at last you know how long
it lives and how it dies.

Join the voices in the underside
let the sun find you
on your way around
now and then appear
as a large mound
in the sea.

Nelson’s exhortation can be a metaphor for books, places to land, where treasures are unearthed and taken to where they are most needed.


“In the last year, we’ve noticed poetry filling our social media feeds as never before… The voices of Rumi, Langston Hughes, Emily Dickinson, and Danez Smith are bringing a new wind of hope, vigor, and clarity to a complex and tumultuous world.” This is from the opening paragraph of the introduction to How Lovely the Ruins: Inspirational Poems and Words for Difficult Times. The introduction is by its editors, Annie Chagnot and Emi Ikkanda.

Elizabeth Alexander wrote the foreword, declaring that, “The poem is a force field against despair.”

Ellen Bass, an editor of No More Masks, provides well-earned wisdom on the page that faces Dickinson’s “If I Can Stop One Heart From Breaking.” Bass’s poem is called “The Thing Is,” and it illustrates Alexander’s point:

to love life, to love it even
when you have no stomach for it
and everything you’ve held dear
crumbles like burnt paper in your hands, your throat filled with the silt of it.
When grief sits with you, it’s tropical heat thickening the air , heavy as water
more fit for gills than lungs;
when grief weights you like your own flesh only more of it, an obesity of grief,
you think, How can a body withstand this? Then you hold life like a face
between your palms, a plain face,
no charming smile, no violet eyes,
and you say, yes, I will take you
I will love you again.

“Obesity of grief” is the sound of shaped emotion and helps make the whole poem comforting, without being twee.

Rebecca Foust’s “Abeyance” is affectingly germane. She’s the poetry editor of Women’s Voices for Change, and skillfully articulates hope for the safety of her transgender daughter. It takes courage to say, “I know I lack the words” after initiating a conversation: “I know the night lives inside you. I know grave, / sad errors were made, dividing you, and hiding / you from you inside.I know a girl like you / was knifed last week, another set aflame.“ She ‘s in her garden, where cabbages unfurl “to catch each ray of sun,” the catching giving her daughter and us the words we need, though perhaps not the way we expected.

How Lovely the Ruins, with so much excellent work, is tarnished by a trite, longwinded poem by e.e. cummings. cummings was an unabashed anit-Semite, writing in 1939, “How well I understand the hater of Jews!” One must ask what Elizabeth Alexander and the editors were thinking, now that we have an occupant of 1600 Pennsylvania Avenue who accepts support from swastika-waving racists. It would be easy and wrong to ignore the inclusion of cummings poem.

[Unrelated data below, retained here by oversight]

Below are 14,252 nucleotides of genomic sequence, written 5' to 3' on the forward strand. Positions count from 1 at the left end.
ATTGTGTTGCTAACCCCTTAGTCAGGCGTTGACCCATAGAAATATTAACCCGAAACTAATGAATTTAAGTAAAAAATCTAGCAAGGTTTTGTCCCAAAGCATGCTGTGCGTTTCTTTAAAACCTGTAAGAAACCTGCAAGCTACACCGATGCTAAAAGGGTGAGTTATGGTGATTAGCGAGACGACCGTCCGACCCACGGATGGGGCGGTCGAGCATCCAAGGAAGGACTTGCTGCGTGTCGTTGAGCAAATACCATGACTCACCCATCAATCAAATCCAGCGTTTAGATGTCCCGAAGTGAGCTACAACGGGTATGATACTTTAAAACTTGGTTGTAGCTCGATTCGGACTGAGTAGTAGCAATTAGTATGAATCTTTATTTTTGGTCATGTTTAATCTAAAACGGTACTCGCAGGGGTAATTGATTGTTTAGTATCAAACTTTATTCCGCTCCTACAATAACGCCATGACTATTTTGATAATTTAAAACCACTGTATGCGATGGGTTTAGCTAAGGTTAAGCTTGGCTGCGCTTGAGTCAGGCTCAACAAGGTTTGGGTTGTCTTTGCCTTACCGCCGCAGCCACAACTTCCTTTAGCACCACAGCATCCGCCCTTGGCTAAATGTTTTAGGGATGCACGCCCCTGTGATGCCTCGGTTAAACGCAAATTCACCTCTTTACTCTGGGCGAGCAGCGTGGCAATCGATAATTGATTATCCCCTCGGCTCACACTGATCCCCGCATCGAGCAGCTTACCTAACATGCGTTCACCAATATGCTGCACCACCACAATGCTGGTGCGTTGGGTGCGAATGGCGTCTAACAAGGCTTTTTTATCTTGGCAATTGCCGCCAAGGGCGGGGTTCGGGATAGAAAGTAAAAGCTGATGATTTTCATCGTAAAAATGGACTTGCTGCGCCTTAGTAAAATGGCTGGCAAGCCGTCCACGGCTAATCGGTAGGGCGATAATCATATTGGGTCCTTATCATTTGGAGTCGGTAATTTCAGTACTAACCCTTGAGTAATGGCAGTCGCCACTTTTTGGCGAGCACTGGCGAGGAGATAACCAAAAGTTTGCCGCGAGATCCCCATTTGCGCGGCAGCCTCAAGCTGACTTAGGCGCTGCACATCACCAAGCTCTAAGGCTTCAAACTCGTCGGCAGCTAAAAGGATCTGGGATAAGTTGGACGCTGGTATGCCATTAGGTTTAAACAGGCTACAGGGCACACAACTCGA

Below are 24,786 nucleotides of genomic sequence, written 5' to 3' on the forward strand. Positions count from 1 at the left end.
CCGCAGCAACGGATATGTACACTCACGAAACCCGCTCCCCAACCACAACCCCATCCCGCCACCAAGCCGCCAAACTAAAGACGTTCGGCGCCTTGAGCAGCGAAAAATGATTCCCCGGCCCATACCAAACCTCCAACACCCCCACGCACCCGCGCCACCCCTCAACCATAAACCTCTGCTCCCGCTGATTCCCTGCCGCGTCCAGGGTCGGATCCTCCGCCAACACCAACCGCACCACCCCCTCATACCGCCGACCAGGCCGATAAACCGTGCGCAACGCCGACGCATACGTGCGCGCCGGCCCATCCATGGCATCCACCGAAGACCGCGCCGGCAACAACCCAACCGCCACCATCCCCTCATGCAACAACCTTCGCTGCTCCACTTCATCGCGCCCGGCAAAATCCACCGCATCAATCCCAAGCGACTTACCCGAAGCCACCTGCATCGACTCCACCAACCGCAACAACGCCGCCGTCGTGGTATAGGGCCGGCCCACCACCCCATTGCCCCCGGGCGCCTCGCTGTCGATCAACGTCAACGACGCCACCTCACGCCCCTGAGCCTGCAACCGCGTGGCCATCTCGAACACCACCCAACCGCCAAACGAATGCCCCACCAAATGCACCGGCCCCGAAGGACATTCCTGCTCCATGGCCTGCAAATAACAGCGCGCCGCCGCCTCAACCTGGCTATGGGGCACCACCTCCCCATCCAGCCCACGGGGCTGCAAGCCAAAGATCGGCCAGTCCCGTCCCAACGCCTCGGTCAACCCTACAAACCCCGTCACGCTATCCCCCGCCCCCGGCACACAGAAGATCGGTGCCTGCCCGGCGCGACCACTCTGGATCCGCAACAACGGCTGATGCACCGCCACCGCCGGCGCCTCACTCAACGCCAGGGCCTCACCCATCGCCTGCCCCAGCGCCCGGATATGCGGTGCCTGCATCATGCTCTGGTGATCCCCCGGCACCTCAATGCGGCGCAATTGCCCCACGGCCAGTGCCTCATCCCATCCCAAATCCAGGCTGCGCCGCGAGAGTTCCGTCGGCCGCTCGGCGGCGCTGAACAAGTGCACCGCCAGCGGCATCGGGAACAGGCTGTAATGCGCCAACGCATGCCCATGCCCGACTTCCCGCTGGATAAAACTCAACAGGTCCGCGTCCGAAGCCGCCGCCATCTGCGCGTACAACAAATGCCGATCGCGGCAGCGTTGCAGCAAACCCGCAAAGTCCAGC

Buy this book for its soothing, well-wrought gems. Ask the editors to remove cummings in the next printing.

And thank them for including the poem Alexander wrote for Barack Obama’s 2008 inauguration. Let us recall that the Obamas hosted the first seder in the history of the White House. That ritual, as most people know, is a Jewish celebration of freedom and justice, often tweaked to welcome other traditions.


The compilers of these anthologies used a reliable strategy to move the merch. Jane Hirshfield, Mark Doty, Rita Dove, Ocean Vuong, and others with large fan bases help bump up the profiles of talented scribes who don’t fill performance spaces. Revered dead poets, including Maya Angelou, Robert Frost, Denise Levertov, and Claude McKay are also included.

A.E. Stallings is an acknowledged master of formal verse and a respected translator of Greek. Her 1995 Cortland Review interview sheds light on her feminism, and she wrote “For Atalanta” for her daughter. It’s in Nasty Women Poets, but could easily replace the cummings poem in How Lovely the Ruins. I end with it because its sagacity is so essential, its sound so sweet:

For Atalanta

Your name is long and difficult, I know.
So many people whom we didn’t ask
Have told us so
And taken us to task.
You too perhaps will wonder as you grow

And blame us with the venom of thirteen
For ruining your life,
Using our own love against us, keen
As a double -bladed knife.
Already I can picture the whole scene.

How will we answer you?
Yes, you were in a hurry to arrive
As if it were a race to be alive.
We weighed the syllables,and they rang true
And we were hoping too

You’d come to like the stories
Of princesses who weren’t set on shelves
Like China figurines. Not allegories,
But girls whose glories
Included rescuing themselves,

Slaying their own monsters, running free
But not running away. It might be rough
Singled out for singularity.
Beauty will be of some help. You’ll see.


Barbara Berman's poetry collection, Currents, has just been published by Three Mile Harbor Press. More from this author →